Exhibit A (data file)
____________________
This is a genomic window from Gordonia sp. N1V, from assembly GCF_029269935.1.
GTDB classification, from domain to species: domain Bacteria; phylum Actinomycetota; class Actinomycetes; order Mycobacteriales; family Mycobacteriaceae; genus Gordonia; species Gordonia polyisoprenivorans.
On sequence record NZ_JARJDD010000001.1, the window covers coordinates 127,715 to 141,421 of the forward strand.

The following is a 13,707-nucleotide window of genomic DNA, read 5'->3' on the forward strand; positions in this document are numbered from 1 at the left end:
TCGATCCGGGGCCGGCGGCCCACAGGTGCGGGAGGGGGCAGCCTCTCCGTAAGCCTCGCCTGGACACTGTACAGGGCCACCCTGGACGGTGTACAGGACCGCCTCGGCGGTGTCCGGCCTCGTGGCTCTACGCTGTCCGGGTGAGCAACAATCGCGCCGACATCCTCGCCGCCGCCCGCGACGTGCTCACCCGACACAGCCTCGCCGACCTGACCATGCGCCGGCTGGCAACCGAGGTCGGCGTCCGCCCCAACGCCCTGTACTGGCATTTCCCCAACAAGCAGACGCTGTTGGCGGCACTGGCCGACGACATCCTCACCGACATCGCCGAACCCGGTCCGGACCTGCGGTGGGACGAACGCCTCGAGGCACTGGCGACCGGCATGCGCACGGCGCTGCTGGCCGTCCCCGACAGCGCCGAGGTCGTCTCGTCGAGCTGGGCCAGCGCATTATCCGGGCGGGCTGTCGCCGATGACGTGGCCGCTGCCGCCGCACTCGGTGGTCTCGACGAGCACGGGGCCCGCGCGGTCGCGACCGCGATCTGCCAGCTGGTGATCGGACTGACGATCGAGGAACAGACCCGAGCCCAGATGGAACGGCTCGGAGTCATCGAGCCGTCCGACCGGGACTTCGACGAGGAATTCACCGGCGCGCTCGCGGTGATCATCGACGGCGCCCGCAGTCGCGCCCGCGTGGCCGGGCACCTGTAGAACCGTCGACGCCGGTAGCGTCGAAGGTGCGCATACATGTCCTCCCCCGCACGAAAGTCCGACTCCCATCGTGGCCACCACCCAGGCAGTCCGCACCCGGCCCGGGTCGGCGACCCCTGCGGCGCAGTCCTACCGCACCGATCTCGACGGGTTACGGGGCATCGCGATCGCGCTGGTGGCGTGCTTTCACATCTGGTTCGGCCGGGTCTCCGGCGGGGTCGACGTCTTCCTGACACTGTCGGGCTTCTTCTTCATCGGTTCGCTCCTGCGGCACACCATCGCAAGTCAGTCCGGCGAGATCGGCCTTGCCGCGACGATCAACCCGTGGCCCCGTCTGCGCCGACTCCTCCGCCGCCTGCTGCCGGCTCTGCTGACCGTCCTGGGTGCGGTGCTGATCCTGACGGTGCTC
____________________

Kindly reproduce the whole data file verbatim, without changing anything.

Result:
This is a genomic window from Gordonia sp. N1V, from assembly GCF_029269935.1.
GTDB classification, from domain to species: domain Bacteria; phylum Actinomycetota; class Actinomycetes; order Mycobacteriales; family Mycobacteriaceae; genus Gordonia; species Gordonia polyisoprenivorans.
On sequence record NZ_JARJDD010000001.1, the window covers coordinates 127,715 to 141,421 of the forward strand.

The following is a 13,707-nucleotide window of genomic DNA, read 5'->3' on the forward strand; positions in this document are numbered from 1 at the left end:
TCGATCCGGGGCCGGCGGCCCACAGGTGCGGGAGGGGGCAGCCTCTCCGTAAGCCTCGCCTGGACACTGTACAGGGCCACCCTGGACGGTGTACAGGACCGCCTCGGCGGTGTCCGGCCTCGTGGCTCTACGCTGTCCGGGTGAGCAACAATCGCGCCGACATCCTCGCCGCCGCCCGCGACGTGCTCACCCGACACAGCCTCGCCGACCTGACCATGCGCCGGCTGGCAACCGAGGTCGGCGTCCGCCCCAACGCCCTGTACTGGCATTTCCCCAACAAGCAGACGCTGTTGGCGGCACTGGCCGACGACATCCTCACCGACATCGCCGAACCCGGTCCGGACCTGCGGTGGGACGAACGCCTCGAGGCACTGGCGACCGGCATGCGCACGGCGCTGCTGGCCGTCCCCGACAGCGCCGAGGTCGTCTCGTCGAGCTGGGCCAGCGCATTATCCGGGCGGGCTGTCGCCGATGACGTGGCCGCTGCCGCCGCACTCGGTGGTCTCGACGAGCACGGGGCCCGCGCGGTCGCGACCGCGATCTGCCAGCTGGTGATCGGACTGACGATCGAGGAACAGACCCGAGCCCAGATGGAACGGCTCGGAGTCATCGAGCCGTCCGACCGGGACTTCGACGAGGAATTCACCGGCGCGCTCGCGGTGATCATCGACGGCGCCCGCAGTCGCGCCCGCGTGGCCGGGCACCTGTAGAACCGTCGACGCCGGTAGCGTCGAAGGTGCGCATACATGTCCTCCCCCGCACGAAAGTCCGACTCCCATCGTGGCCACCACCCAGGCAGTCCGCACCCGGCCCGGGTCGGCGACCCCTGCGGCGCAGTCCTACCGCACCGATCTCGACGGGTTACGGGGCATCGCGATCGCGCTGGTGGCGTGCTTTCACATCTGGTTCGGCCGGGTCTCCGGCGGGGTCGACGTCTTCCTGACACTGTCGGGCTTCTTCTTCATCGGTTCGCTCCTGCGGCACACCATCGCAAGTCAGTCCGGCGAGATCGGCCTTGCCGCGACGATCAACCCGTGGCCCCGTCTGCGCCGACTCCTCCGCCGCCTGCTGCCGGCTCTGCTGACCGTCCTGGGTGCGGTGCTGATCCTGACGGTGCTC